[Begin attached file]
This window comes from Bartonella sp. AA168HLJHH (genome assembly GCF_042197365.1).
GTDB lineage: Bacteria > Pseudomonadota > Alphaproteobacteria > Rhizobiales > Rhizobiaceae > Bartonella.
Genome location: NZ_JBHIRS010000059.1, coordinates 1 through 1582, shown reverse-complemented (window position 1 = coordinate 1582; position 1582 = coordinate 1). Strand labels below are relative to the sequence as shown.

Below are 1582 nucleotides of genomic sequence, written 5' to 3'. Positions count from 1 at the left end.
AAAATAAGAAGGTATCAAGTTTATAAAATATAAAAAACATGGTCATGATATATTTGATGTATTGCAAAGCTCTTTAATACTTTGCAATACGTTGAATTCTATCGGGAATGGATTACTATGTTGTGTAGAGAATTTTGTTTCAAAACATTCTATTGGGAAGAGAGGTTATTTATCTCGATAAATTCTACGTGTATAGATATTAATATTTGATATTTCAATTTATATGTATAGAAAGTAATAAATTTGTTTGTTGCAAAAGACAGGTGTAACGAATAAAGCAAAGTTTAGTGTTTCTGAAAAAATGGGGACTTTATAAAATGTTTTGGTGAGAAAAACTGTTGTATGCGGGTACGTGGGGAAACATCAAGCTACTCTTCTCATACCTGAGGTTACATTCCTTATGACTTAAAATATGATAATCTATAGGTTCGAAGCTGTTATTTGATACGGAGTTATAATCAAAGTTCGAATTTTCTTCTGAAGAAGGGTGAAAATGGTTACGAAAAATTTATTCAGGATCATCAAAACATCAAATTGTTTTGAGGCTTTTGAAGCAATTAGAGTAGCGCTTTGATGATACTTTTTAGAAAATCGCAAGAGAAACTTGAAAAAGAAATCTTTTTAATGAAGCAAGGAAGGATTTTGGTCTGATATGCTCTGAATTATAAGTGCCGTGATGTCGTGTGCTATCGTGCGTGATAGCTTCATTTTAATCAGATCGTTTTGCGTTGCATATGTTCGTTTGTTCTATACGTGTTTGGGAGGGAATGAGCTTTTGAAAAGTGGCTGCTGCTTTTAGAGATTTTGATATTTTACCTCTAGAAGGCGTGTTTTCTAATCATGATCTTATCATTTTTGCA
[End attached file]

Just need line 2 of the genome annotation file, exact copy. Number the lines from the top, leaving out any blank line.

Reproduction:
GTDB lineage: Bacteria > Pseudomonadota > Alphaproteobacteria > Rhizobiales > Rhizobiaceae > Bartonella.